In instances in which a heater grid dimensions and/or location in a glazing panel result in natural residence of the slot antenna being in an imperfect or undesirable frequency band, the slot antenna dimensions can be controlled so as to enable a motor vehicle antenna system in accordance with the present disclosure. Thus, in the embodiment of FIG. 9, a conductive strip 154, e.g., a bead of adhesive material or a metallized trace, is positioned circumferentially about the perimeter of the glazing panel in contact with the vertically-extending bus bars 158 and 160 of heater grid 162. The slot antenna 164 is thus formed in the area of the glazing panel between the uppermost resistance line 166 of the heater grid and the conductive periphery of the window opening as modified by the conductive strip 154. A conductive strip 154 as used in the embodiment of FIG. 9 to modify the conductive periphery of a window opening is employed also in the embodiment of FIG. 10 for like purpose. A metallized trace 168 is provided with vertically-extending end traces 170, 172 in accordance with the principles discussed above. The end traces 170, 172 are seen to be in contact with conductive material 154 along their entire longitudinal dimension. The resonant frequency of the slot antenna is controlled by adjusting the vertical location at which the trace structure, i.e., main horizontal trace 168 and vertical end traces 170, 172, intersects the circumferential strip of conductive material 154. The operating frequency band of the slot antenna will become lower as the trace structure intersection points are positioned lower in the glazing unit, thereby increasing the overall effective length (that is, the horizontal dimension)of the slot antenna.
In the embodiment schematically illustrated in FIG. 11, a motor vehicle antenna system as described above is provided in a windshield 175 of vehicle 176. Specifically, a metallized trace structure 178 in the upper portion of the windshield forms a slot antenna 180 from which signals are carried by electrical lead means 182 to a radio receiver 184. Backlite 186 would be normally resident at one or more frequencies within the operating frequency band of the slot antenna 180 and, though spaced from the slot antenna, is electromagnetically coupled to it. In accordance with a particularly preferred embodiment, however, a layer of substantially transparent material 188 is provided over a substantial portion of the surface of backlite 186. The material of film 188 is sufficiently conductive to alter the electromagnetic characteristics of the backlite window opening to substantially reduce the extent to which it would parasitically alter the effective directional pattern of the slot antenna 180. Preferably, film 188 is substantially transparent to visible light. It may comprise a metallized film deposited by sputter coating, vapor deposition, etc. Suitable films and film deposition techniques are known. Preferred conductive films are 500-10,000 angstroms thick and are formed of silver, zinc oxide, flourine-doped zinc oxide, cobalt oxide, iron oxide, indium-tin-oxide, chrome oxide, flourine-doped tin oxide and/or like materials, yielding less than 10 ohms per square resistance, preferably 1-2 ohms per square. Both float deposition processes and finished product deposition processes are suitable, such as sputter coating, chemical vapor deposition, pyrolytic processes and like techniques. Alternative suitable materials and deposition techniques will be apparent, whether presently commercially available or developed hereafter, in view of the disclosure provided here. In accordance with one alternative embodiment, film 188 comprises an electrically conductive film adapted for electrical resistance heating of a glazing panel, together with an electrically isolated additional film cooperating therewith to substantially reduce the extent to which the window opening parasitically alters the effective directional pattern of the slot antenna.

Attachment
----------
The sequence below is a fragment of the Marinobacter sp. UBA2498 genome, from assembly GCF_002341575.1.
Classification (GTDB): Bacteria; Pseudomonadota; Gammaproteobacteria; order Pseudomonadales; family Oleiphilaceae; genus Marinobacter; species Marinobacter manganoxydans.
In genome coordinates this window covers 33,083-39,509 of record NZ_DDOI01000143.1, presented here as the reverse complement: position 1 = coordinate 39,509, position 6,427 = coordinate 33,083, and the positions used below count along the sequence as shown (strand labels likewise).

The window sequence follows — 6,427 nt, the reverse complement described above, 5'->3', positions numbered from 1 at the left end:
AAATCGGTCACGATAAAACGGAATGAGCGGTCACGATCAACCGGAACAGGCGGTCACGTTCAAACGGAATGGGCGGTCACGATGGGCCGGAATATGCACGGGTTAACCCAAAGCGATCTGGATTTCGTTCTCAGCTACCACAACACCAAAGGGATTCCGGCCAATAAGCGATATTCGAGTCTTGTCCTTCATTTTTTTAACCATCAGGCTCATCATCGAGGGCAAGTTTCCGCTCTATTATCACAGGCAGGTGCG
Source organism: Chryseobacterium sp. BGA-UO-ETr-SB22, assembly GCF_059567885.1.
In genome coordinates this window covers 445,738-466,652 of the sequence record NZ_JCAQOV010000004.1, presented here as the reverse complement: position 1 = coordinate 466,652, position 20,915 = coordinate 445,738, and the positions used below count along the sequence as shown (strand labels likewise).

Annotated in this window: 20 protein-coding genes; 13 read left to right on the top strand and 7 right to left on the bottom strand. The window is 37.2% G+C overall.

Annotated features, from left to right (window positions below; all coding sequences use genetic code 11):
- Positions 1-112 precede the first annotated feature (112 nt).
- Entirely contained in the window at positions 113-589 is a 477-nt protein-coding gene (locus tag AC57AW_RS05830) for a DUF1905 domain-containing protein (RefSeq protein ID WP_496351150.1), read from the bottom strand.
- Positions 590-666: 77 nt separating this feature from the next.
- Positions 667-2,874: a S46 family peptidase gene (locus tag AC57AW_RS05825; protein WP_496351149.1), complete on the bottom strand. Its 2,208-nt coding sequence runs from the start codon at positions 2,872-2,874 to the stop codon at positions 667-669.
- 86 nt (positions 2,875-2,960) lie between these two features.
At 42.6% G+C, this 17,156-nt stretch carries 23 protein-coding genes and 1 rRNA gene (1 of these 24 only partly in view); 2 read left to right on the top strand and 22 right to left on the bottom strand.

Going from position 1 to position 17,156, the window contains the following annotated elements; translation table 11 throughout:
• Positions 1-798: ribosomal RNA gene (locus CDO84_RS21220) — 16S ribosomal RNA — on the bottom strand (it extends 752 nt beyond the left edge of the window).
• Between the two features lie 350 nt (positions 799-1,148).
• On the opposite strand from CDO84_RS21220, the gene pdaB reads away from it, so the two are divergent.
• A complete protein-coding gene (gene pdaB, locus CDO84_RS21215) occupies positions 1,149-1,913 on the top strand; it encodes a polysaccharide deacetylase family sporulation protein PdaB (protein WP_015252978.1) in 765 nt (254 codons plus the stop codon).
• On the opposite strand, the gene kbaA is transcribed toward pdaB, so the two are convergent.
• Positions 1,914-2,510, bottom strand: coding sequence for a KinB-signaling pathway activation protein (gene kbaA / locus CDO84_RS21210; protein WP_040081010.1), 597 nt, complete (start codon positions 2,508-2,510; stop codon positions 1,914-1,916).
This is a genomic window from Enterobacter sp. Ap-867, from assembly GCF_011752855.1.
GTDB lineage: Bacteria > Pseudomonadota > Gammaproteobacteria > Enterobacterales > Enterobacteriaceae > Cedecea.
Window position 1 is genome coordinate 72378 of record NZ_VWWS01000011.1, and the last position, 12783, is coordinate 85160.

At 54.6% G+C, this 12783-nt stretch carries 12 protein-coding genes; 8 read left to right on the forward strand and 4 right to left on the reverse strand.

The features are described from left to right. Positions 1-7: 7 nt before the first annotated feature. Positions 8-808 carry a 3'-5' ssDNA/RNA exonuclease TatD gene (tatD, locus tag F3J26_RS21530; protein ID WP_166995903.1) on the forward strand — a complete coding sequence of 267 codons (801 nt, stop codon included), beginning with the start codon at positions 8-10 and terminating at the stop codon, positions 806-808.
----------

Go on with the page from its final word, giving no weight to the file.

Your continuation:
Those skilled in the art will recognize that motor vehicle slot antennas as disclosed here can be located in the lower portion of a glazing panel, within the limits of the desired operating frequency ranges. Other modifications, additions and the like will also be apparent to those skilled in the art in view of this disclosure. The appended claims are intended to cover such alternative embodiments of the motor vehicle antenna system.
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|U.S. Classification||343/713, 343/767, 343/711|
|Cooperative Classification||H01Q1/1271, H01Q1/1278|
|European Classification||H01Q1/12G, H01Q1/12G1|
|Jan 23, 1995||AS||Assignment|